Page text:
JERUSALEM -- The Israeli parliament voted late yesterday to dissolve itself and hold early elections, rejecting Prime Minister Benjamin Netanyahu's handling of peace with the Palestinians and officially signaling the end of his beleaguered government.
Netanyahu weathered broadsides from the right and left as he stood before the Knesset, or parliament, to defend his record and, as it turned out, launch his campaign for re-election.
Capping a day of political wheeling and dealing that was both dramatic and chaotic, the Knesset turned aside a last-minute attempt by Netanhayu to hold onto power by offering to form a "unity government" with his foes, and voted overwhelmingly to stage elections a year ahead of schedule. Final approval for the measure should come in the next few days.
Israel had already put peace-making efforts on hold, and the advent of a campaign season will freeze those efforts indefinitely -- a prospect that immediately drew fire from the Palestinians.
The demise of the Netanyahu government had been building for weeks. His undoing, in the end, was the U.S.-brokered Wye peace accord. The right objected to the deal. The left objected to Netanyahu's failure to carry it out sufficiently.
Signing the accord last October made Netanyahu the first right-wing Israeli leader to agree to give away sizable chunks of land to the Palestinians. It was something his coalition of rightists, religious leaders and nationalists could never accept.
Most members of Netanyahu's swiftly collapsing coalition -- and Netanyahu himself -- joined in voting for early elections, giving lopsided approval to the bill. The measure must be voted on two more times in the next few days, and while anything can happen in Israeli politics, Monday's margin of 81 votes to 30 appeared to ensure approval.
Netanyahu put the best spin on his fate, vowing to come back a winner. He will remain in office as a caretaker with full powers during the campaign.
"So we'll go to the people and let the people decide, and I'm sure that the people will decide correctly," he told reporters at the end of the five-hour Knesset debate. "I am not afraid for my political future. We'll see massive public support for our positions."
Timing is critical because Palestinian leader Yasser Arafat is threatening to declare an independent state on May 4. If elections are close to that date, Netanyahu can use the Palestinian threat as a ready-made campaign issue that would rally the same right-wing support that he counted on until now.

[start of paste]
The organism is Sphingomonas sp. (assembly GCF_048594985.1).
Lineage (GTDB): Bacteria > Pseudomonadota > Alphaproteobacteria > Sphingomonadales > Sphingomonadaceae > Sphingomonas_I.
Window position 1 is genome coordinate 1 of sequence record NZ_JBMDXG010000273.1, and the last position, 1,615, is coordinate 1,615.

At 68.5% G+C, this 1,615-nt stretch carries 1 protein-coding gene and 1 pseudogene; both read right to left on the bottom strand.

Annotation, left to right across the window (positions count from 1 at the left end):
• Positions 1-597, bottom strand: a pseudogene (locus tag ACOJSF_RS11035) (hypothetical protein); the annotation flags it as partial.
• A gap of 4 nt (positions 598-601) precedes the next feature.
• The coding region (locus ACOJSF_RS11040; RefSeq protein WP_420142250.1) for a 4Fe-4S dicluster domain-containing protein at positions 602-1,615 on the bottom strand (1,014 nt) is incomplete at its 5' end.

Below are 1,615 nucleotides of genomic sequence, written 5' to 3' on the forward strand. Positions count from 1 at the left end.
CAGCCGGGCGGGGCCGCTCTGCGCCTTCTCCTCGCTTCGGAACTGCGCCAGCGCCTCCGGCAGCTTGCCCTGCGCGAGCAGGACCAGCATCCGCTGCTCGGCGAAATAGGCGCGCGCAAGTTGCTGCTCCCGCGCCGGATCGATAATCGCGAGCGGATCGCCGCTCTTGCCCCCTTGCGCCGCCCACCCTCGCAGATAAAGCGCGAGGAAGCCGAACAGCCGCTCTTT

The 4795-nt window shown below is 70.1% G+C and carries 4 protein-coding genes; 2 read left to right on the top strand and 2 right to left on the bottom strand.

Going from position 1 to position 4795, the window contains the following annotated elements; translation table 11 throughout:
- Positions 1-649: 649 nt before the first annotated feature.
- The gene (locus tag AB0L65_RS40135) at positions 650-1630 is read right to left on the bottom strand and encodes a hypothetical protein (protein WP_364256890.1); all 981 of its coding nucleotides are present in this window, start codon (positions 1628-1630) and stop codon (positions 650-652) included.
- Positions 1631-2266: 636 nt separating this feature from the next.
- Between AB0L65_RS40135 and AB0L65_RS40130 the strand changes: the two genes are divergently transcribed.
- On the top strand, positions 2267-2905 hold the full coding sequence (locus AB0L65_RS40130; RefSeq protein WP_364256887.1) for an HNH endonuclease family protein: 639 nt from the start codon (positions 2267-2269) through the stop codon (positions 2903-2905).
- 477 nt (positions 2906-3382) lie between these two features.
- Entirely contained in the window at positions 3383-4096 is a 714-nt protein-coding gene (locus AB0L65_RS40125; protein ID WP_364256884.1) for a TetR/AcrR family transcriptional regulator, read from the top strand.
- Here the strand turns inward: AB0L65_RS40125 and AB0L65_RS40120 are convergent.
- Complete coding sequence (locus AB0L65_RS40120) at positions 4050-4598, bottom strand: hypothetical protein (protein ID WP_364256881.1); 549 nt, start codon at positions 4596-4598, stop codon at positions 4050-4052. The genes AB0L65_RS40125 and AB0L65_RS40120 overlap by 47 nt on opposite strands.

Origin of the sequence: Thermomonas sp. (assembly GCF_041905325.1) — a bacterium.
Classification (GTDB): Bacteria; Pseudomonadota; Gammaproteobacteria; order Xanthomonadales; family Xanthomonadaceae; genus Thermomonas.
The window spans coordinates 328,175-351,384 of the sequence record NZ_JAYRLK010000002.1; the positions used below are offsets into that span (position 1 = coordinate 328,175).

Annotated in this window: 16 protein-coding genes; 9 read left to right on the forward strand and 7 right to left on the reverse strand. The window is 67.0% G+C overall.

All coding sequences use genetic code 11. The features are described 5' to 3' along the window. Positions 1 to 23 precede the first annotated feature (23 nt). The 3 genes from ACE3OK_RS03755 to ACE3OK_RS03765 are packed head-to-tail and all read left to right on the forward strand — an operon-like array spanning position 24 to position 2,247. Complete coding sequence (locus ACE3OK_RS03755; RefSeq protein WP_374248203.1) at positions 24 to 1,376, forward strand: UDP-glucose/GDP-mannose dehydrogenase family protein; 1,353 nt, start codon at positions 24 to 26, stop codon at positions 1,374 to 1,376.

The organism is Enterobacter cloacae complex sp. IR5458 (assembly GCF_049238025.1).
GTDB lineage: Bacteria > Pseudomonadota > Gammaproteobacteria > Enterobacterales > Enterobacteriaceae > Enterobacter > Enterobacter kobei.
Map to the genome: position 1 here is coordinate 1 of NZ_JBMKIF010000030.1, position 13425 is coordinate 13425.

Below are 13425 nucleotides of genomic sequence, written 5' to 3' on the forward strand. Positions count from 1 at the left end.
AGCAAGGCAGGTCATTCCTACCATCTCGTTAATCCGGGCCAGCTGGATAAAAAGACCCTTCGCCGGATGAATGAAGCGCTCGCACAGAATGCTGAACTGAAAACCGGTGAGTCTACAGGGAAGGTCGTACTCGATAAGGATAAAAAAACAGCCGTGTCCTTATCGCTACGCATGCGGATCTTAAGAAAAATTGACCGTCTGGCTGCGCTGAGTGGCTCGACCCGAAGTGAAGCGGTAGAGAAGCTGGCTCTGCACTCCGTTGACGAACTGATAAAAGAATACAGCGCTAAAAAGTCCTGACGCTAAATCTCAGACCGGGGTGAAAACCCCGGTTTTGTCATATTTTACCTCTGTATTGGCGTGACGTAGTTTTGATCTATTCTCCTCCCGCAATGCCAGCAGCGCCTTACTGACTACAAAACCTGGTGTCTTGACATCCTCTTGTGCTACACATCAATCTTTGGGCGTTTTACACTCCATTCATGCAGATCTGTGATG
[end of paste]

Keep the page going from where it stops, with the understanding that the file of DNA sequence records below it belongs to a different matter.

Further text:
Momentum to topple Netanyahu's government grew in recent weeks. As the prime minister's coalition deserted him, the left also became increasingly disenchanted with what it viewed as Netanyahu's abuse of the Wye accord.
His once skillful ability to appeal to different factions at the same time began to catch up with him, and he lost credibility with foes and erstwhile friends.
"He tried to fool all of the people, all of the time," said Haim Ramon, the Labor Party Knesset member who sponsored the early election bill that succeeded yesterday. "One day he'd lie about something to the left wing, the next day he'd lie about something to the right wing. The common denominator of the extreme left and the extreme right now is that they feel lied to."
Netanyahu was elected to a four-year term 31 months ago, narrowly defeating Shimon Peres, who had replaced assassinated Prime Minister Yitzhak Rabin. From the beginning, Netanyahu resisted the framework Oslo peace accords that he inherited from his Labor predecessors and only reluctantly fulfilled their requirements. For much of his government, he and Arafat were not on speaking terms.
He has been criticized for reversing much of the spirit of trust that Labor had created with the Palestinians. On the other hand, he brought the right further into the peace process than many thought possible.
Some found the U.S.-schooled Netanyahu to be arrogant and abrasive, but he was also the master of glibness and charismatic sound bites.
His natural command of English made him a regular on American television, where he effectively argued Israel's case.
The election season is expected to bring forth a cast of candidates, including Ehud Barak, the head of Labor, and Lt. Gen. Amnon Lipkin-Shahak, a popular former army chief of staff whose political positions are unknown but who has taken on a remarkable following. Speculation is that he will head a new centrist party, and he is already leading in some polls.
Pub Date: 12/22/98